MORGANTOWN, W.Va. (AP) - Gel-filled acoustic sensors and a
variation of wireless Internet technology may be the foundation for
new equipment that keeps firefighters safe by constantly monitoring
their vital signs and voice.
But first, scientist Mike Masterman and his engineers must be
sure the device they are trying to develop will collect the data
they want without malfunctioning in thick smoke or melting in the
heat of a burning building.
Masterman, founder of Philippi-based Extreme Endeavors and
Consulting, watched Thursday as Clarksburg firefighter George
Hayhurst crawled into a smoke-filled building to test the
components of the Electronic Lifeline.
Initially, the experiment failed. An antenna shifted, blocking
the signal from the sensors packed into a bag on Hayhurst's belt.
On the second try, with components firmly held by duct tape, it
worked.
The jagged lines of Hayhurst's heartbeat appeared on a laptop
computer where electrical engineer Todd Leonhardt captured the data
for later analysis.
"Overall, it went well," Leonhardt said. "We're going to
learn a lot from it and improve."
Masterman and his team are working under a $100,000 grant from
the National Institutes of Health to develop a sensor system they
plan to incorporate into a lightweight firefighting suit. Masterman
hopes to land a second NIH grant for $750,000 to develop the
prototype next year.
Many people are working on technology that could benefit the
nation's 28,000 fire departments, he said.
"The problem is the firefighter gets treated like a Christmas
tree: Hang this device off you. Hang that device off you. And
before you know it, you have 30 pieces," Masterman said. "Our
goal is to make it all in one."
A heart attack brought on by overexertion is the No. 1 cause of
death among the nation's firefighters, Masterman said.
Increasingly, fire departments are designating safety officers, but
they need a tool that allows them to monitor people.
Adding to the challenge is the nature of firefighting: The
search for victims is done mainly on hands and knees, in blackness
and extreme heat. Firefighters don't have a free hand for a radio
to say when they're in trouble.
Military special forces units use headsets to communicate, "but
they haven't come into play yet in the fire industry," Masterman
said.
That's partly because firefighters don't present a large enough
commercial market to make it a worthwhile investment for venture
capitalists, he said. "It takes someone like me, who is a
firefighter, to get out there and get the grants."
The acoustic sensors were developed by Michael Scanlon, a
mechanical engineer at the Army Research Laboratory in Adelphi, Md.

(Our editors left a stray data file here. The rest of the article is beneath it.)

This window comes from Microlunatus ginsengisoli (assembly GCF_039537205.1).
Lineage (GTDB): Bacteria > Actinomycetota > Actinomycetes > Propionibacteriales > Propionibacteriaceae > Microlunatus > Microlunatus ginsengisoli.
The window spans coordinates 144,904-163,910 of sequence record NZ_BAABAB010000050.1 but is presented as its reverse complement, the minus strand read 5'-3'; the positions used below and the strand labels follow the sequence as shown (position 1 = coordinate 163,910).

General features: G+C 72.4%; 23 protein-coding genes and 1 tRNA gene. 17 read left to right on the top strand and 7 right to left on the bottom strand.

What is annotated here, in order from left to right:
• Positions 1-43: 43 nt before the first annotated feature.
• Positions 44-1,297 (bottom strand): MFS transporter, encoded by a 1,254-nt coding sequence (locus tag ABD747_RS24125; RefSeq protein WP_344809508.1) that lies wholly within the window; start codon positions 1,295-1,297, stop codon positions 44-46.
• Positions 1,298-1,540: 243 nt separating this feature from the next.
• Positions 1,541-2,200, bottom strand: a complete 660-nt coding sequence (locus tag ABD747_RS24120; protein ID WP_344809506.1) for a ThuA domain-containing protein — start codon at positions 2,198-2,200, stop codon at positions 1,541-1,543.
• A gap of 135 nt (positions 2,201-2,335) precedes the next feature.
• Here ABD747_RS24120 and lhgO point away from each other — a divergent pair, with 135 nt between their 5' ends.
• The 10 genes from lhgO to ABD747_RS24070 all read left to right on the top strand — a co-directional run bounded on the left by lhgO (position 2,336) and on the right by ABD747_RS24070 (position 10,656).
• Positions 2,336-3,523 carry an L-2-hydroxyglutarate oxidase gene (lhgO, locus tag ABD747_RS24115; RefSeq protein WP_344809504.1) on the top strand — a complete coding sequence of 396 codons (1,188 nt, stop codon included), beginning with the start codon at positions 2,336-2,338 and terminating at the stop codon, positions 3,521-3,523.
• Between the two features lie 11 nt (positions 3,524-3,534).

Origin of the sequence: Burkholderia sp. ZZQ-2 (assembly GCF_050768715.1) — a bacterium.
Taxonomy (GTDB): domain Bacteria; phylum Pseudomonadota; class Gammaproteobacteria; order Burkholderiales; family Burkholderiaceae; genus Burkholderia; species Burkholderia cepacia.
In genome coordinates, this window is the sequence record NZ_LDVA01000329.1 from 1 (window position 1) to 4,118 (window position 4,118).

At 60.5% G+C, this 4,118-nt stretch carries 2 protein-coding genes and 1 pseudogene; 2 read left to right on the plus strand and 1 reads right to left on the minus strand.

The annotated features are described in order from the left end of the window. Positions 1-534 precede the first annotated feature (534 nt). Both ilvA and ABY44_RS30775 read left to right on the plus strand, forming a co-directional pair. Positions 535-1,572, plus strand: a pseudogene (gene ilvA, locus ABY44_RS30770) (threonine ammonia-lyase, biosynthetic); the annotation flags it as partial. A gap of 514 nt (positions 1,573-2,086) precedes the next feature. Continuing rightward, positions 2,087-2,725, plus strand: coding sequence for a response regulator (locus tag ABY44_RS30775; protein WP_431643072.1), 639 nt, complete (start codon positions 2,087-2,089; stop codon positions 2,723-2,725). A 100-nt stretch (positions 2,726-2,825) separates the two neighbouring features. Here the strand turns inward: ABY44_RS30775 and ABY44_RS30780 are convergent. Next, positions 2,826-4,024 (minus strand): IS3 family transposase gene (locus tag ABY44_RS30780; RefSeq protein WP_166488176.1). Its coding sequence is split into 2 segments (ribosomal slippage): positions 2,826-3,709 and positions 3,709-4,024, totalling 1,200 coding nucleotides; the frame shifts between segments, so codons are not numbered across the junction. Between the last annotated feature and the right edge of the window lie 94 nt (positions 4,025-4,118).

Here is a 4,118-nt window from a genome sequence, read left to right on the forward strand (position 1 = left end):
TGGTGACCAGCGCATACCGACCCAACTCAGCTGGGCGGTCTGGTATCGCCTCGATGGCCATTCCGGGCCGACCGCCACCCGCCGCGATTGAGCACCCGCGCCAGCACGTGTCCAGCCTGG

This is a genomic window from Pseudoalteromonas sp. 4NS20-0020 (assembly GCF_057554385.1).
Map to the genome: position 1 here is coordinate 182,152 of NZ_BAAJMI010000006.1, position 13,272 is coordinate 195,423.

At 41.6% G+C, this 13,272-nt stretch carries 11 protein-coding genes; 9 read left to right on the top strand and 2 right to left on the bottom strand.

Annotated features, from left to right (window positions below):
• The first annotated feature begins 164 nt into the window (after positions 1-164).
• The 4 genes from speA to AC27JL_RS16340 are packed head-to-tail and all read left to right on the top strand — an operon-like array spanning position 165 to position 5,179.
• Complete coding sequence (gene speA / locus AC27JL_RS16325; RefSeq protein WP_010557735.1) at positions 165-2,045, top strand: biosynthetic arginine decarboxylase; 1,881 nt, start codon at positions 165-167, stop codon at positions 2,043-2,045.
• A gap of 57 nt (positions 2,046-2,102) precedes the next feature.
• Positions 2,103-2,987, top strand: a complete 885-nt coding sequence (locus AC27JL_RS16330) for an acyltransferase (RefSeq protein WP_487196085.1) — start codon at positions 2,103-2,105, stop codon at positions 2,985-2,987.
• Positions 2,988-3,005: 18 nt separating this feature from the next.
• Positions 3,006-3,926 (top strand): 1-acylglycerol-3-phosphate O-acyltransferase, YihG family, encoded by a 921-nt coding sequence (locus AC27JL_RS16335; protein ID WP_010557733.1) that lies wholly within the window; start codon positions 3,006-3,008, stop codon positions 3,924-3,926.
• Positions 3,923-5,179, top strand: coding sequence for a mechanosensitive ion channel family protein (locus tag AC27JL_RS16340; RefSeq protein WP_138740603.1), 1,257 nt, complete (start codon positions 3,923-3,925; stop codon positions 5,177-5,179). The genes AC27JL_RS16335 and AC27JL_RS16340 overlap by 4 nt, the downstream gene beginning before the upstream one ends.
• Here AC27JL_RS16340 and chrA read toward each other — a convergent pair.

Years ago, he got the idea of a gel-filled pad that could be used
as a baby monitor, recording vital signs regardless of the baby's
position for research into sudden infant death syndrome.
Then he thought about military applications, figuring it could
be placed under an injured soldier to help medics decide who needs
treatment first. But now the Army is focusing on body-worn sensors
that could be built into helmets and other gear.
Scanlon ran his own experiments Thursday alongside Masterman,
whose company also has a contract to develop a medical monitoring
system for the Army's Natick Soldier Center in Massachusetts.
Natick plans to incorporate sensors into a high-tech uniform it
hopes to have ready for use in 2008. Besides ballistic, biological
and chemical protection, "the future soldier also wants
situational awareness," said Bill Haskell, Natick's technical
program development manager.
Scanlon said his acoustic sensors can even indicate when a body
is shivering, warning the data reader that a soldier might be
suffering from hypothermia.
During the tests, firefighters crawled, laid down, then
retrieved a mannequin. Theoretically, the recorded data will show
when they were moving, still or exerting themselves.
Blood pressure, heart rate, pulse and breathing are captured in
a stream of sound that will then be separated by computer and used
to generate numbers.
Masterman's team is unable to do complete real-time analysis
now, but the tests help get them closer to that goal. In the
prototype, they also hope to miniaturize the components.
"We want to be able to find a way to do the processing not at a
computer," he said, "but on the belt of a firefighters, with a
device the size of a deck of cards."
Masterman, a former science coordinator and manager at the
Amundesen-Scott South Pole Station in Antarctica, formed Extreme
Endeavors in 1998 and now develops products for NASA and Lucent
Technologies, among other clients.

(Copyright 2003 by The Associated Press. All Rights Reserved.)

Anyone who can update these forums, regarding the development of this technology....please, this is very interesting stuff!